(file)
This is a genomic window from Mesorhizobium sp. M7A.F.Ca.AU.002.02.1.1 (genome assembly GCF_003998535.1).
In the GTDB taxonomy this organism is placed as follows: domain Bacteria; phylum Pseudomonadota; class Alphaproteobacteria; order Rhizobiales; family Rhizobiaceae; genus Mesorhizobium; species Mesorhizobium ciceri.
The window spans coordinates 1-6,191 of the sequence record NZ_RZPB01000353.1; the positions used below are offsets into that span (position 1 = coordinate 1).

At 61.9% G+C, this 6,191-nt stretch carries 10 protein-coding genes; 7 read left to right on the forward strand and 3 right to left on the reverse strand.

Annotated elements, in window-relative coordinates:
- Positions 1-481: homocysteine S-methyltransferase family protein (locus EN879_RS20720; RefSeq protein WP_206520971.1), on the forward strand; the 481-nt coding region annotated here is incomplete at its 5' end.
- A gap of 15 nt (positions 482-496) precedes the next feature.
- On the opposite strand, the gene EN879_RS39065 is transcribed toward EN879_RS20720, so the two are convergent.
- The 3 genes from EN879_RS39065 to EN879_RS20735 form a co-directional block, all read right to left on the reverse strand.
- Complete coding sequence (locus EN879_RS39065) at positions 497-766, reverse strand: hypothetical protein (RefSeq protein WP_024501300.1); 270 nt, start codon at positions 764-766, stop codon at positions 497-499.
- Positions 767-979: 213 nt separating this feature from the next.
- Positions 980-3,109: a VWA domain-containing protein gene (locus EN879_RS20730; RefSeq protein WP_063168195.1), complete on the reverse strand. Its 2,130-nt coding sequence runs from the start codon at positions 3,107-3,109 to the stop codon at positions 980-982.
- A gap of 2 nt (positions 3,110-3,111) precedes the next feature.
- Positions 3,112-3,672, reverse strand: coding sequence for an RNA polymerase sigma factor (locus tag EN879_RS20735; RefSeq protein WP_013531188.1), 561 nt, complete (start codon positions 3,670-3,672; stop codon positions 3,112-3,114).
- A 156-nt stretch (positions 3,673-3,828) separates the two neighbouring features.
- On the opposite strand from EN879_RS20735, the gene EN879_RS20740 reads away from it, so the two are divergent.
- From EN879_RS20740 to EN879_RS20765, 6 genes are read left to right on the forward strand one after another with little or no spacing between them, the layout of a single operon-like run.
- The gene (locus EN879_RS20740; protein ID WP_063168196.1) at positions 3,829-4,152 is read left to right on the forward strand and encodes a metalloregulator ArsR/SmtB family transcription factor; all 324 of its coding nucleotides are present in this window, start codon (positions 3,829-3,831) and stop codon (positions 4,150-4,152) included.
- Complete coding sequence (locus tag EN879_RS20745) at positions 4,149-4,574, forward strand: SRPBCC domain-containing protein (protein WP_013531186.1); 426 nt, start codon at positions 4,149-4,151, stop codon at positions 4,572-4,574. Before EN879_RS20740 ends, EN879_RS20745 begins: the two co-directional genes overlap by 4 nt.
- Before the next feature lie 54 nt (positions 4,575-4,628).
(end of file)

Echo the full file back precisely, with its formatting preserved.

This is a genomic window from Mesorhizobium sp. M7A.F.Ca.AU.002.02.1.1 (genome assembly GCF_003998535.1).
In the GTDB taxonomy this organism is placed as follows: domain Bacteria; phylum Pseudomonadota; class Alphaproteobacteria; order Rhizobiales; family Rhizobiaceae; genus Mesorhizobium; species Mesorhizobium ciceri.
The window spans coordinates 1-6,191 of the sequence record NZ_RZPB01000353.1; the positions used below are offsets into that span (position 1 = coordinate 1).

At 61.9% G+C, this 6,191-nt stretch carries 10 protein-coding genes; 7 read left to right on the forward strand and 3 right to left on the reverse strand.

Annotated elements, in window-relative coordinates:
- Positions 1-481: homocysteine S-methyltransferase family protein (locus EN879_RS20720; RefSeq protein WP_206520971.1), on the forward strand; the 481-nt coding region annotated here is incomplete at its 5' end.
- A gap of 15 nt (positions 482-496) precedes the next feature.
- On the opposite strand, the gene EN879_RS39065 is transcribed toward EN879_RS20720, so the two are convergent.
- The 3 genes from EN879_RS39065 to EN879_RS20735 form a co-directional block, all read right to left on the reverse strand.
- Complete coding sequence (locus EN879_RS39065) at positions 497-766, reverse strand: hypothetical protein (RefSeq protein WP_024501300.1); 270 nt, start codon at positions 764-766, stop codon at positions 497-499.
- Positions 767-979: 213 nt separating this feature from the next.
- Positions 980-3,109: a VWA domain-containing protein gene (locus EN879_RS20730; RefSeq protein WP_063168195.1), complete on the reverse strand. Its 2,130-nt coding sequence runs from the start codon at positions 3,107-3,109 to the stop codon at positions 980-982.
- A gap of 2 nt (positions 3,110-3,111) precedes the next feature.
- Positions 3,112-3,672, reverse strand: coding sequence for an RNA polymerase sigma factor (locus tag EN879_RS20735; RefSeq protein WP_013531188.1), 561 nt, complete (start codon positions 3,670-3,672; stop codon positions 3,112-3,114).
- A 156-nt stretch (positions 3,673-3,828) separates the two neighbouring features.
- On the opposite strand from EN879_RS20735, the gene EN879_RS20740 reads away from it, so the two are divergent.
- From EN879_RS20740 to EN879_RS20765, 6 genes are read left to right on the forward strand one after another with little or no spacing between them, the layout of a single operon-like run.
- The gene (locus EN879_RS20740; protein ID WP_063168196.1) at positions 3,829-4,152 is read left to right on the forward strand and encodes a metalloregulator ArsR/SmtB family transcription factor; all 324 of its coding nucleotides are present in this window, start codon (positions 3,829-3,831) and stop codon (positions 4,150-4,152) included.
- Complete coding sequence (locus tag EN879_RS20745) at positions 4,149-4,574, forward strand: SRPBCC domain-containing protein (protein WP_013531186.1); 426 nt, start codon at positions 4,149-4,151, stop codon at positions 4,572-4,574. Before EN879_RS20740 ends, EN879_RS20745 begins: the two co-directional genes overlap by 4 nt.
- Before the next feature lie 54 nt (positions 4,575-4,628).